The German football team Borussia Dortmund joined students at the San Diego Jewish Academy on Friday to participate in a project to commemorate children who were killed in the Holocaust.
The club, which plays in the Bundesliga, Germany’s top tier of professional soccer, is in the United States for a series of exhibition matches against other teams from the United States and England. According to a press release from the World Jewish Congress, Dortmund had been training at the San Diego Jewish Academy over the past week.
What is The Butterfly Project?
On Friday, the club’s manager and four of its players, alongside students from the school, participated in The Butterfly Project, a Holocaust education organization that offers programs where participants paint ceramic butterflies to honor the 1.5 million children who were killed during the Holocaust.
The group painted butterflies for victims who had lived in Westphalia, the region of Germany where Dortmund is based. The organization provided biographies of the children that were being memorialized.
Founded at the San Diego school in 2006, the organization has facilitated the decoration of 350,000 butterflies that are displayed throughout the world “as symbols of resilience and hope,” according to the group’s website.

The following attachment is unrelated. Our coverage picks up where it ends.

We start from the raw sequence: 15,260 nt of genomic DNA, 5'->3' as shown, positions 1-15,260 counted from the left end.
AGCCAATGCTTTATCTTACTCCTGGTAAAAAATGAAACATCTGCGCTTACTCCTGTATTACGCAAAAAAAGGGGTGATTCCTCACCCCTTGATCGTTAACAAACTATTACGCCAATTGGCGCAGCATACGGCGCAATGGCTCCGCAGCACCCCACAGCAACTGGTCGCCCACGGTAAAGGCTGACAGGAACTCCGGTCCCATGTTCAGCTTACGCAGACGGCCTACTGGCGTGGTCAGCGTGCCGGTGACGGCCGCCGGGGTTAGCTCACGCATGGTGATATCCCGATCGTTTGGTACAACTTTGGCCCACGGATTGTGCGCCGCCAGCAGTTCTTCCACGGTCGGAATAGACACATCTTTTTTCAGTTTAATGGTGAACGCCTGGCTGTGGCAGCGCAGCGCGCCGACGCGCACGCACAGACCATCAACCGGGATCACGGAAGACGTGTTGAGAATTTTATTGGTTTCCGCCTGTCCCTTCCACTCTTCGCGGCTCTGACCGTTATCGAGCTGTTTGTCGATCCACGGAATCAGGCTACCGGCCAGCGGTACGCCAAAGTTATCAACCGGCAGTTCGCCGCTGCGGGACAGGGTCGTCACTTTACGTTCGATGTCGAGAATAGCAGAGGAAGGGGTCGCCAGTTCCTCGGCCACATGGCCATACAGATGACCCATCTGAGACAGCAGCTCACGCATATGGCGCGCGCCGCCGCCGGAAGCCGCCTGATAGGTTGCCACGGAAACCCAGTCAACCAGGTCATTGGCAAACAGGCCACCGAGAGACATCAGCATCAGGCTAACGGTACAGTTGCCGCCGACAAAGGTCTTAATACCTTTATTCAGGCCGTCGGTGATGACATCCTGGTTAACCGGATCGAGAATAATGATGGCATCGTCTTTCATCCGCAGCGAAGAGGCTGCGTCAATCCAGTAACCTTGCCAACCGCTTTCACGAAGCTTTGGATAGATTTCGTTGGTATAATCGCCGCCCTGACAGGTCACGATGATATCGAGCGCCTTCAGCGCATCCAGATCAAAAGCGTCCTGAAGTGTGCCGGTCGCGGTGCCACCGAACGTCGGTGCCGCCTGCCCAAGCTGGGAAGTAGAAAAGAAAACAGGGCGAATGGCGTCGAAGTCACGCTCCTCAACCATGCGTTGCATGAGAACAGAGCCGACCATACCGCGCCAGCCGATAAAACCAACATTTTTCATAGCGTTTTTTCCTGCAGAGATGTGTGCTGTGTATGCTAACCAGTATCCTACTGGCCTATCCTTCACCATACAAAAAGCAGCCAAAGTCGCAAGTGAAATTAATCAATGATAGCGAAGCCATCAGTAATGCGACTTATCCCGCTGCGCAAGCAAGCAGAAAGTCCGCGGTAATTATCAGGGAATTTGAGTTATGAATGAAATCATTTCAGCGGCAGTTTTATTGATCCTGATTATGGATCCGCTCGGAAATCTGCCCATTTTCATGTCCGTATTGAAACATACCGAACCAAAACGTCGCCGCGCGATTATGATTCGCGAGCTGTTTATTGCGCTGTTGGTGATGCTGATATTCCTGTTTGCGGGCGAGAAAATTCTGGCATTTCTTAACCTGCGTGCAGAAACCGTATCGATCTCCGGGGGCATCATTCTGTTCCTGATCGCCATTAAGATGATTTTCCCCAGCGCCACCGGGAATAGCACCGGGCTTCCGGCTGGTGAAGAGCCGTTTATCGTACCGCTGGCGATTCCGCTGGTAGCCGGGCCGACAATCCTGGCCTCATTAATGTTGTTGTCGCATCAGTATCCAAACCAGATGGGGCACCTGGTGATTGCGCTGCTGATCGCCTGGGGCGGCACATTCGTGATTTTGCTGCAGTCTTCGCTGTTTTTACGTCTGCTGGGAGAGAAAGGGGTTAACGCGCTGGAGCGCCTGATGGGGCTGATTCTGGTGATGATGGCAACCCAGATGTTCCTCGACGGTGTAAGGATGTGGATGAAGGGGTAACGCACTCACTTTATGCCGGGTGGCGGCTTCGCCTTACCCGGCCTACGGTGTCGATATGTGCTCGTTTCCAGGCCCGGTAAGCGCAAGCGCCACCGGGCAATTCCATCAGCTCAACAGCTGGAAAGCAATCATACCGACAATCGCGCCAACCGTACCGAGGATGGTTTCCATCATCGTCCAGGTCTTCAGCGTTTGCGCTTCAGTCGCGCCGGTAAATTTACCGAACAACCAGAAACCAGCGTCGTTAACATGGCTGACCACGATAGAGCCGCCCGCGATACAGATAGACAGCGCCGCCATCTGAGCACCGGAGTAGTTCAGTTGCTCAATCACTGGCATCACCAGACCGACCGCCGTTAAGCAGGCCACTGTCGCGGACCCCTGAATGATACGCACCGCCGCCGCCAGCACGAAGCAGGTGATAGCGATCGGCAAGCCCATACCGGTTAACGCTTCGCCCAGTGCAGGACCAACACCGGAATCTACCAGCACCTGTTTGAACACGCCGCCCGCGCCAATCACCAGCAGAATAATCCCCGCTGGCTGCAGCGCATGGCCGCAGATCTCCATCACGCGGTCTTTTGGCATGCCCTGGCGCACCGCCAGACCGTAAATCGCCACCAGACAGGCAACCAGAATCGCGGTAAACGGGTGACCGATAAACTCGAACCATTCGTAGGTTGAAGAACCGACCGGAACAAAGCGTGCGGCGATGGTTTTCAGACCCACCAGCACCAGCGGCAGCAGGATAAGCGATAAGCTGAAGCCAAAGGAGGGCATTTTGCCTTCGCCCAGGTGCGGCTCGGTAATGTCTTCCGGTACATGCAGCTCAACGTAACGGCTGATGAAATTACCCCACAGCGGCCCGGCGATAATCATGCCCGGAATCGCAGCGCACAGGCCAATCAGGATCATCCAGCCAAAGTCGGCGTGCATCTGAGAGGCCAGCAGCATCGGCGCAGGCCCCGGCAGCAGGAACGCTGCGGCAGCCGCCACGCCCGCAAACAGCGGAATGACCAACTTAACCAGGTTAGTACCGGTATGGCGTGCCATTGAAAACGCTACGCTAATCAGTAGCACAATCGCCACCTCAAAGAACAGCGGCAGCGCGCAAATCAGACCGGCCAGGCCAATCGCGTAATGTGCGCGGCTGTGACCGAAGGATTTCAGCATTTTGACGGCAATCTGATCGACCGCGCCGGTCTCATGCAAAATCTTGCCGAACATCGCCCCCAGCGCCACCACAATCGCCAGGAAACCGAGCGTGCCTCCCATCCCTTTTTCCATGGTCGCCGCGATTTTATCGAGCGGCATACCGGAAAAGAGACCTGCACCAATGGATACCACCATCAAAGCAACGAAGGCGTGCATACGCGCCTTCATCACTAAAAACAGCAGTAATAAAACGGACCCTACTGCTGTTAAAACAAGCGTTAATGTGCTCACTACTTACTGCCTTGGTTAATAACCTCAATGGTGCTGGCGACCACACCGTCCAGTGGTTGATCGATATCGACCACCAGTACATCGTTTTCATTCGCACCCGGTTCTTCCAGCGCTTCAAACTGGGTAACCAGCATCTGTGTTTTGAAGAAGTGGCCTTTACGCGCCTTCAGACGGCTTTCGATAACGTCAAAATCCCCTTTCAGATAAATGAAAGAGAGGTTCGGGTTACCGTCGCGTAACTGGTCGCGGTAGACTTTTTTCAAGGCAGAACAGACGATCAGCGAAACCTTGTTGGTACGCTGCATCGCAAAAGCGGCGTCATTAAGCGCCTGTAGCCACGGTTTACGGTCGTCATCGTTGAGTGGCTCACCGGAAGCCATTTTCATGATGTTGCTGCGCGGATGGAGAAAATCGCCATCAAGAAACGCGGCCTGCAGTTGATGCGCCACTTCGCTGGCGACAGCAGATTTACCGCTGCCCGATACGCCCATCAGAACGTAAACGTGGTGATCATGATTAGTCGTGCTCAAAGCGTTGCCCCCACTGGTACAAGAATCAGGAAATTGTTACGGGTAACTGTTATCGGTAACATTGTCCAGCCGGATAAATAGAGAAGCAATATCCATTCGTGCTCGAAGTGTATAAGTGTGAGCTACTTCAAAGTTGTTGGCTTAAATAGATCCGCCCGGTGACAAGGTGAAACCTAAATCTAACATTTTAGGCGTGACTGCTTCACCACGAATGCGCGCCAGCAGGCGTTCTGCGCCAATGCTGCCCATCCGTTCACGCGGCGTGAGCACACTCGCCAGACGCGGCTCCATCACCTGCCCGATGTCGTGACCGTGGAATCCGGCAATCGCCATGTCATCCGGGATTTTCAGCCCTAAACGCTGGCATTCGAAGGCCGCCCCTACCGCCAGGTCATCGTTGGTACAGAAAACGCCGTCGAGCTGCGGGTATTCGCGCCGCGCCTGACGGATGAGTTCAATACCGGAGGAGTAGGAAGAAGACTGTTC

“When the players take their butterflies, they carry the message,” Cheryl Rattner Price, founder of The Butterfly Project, said at the event. “It is a message for peace. They help us amplify our message.”
The Dortmund club has previously been involved in efforts to combat antisemitism, most notably by hosting a conference last year titled “Antisemitism and Professional Football: Challenges, Opportunities, Network.” Organized by the Central Council of Jews in Germany, the World Jewish Congress and the Deutsche Fussball Liga (German Soccer League), the daylong gathering centered on strategies to curb antisemitism in German soccer.
“The World Jewish Congress is proud to work together with Borussia Dortmund to find new ways to elevate the voice of the Jewish community and ensure that our shared history will be used to build stronger future generations,” said Cory Weiss, WJC executive director of communications strategy, according to the release.
Leopoldo Kahn, a former leader of Peru’s Jewish community, spoke at the gathering and shared his family history, according to the release. Kahn’s grandfather was Paul Hirsch, a Jewish politician who served as mayor of Dortmund in the 1920s, after a stint as the prime minister of Prussia.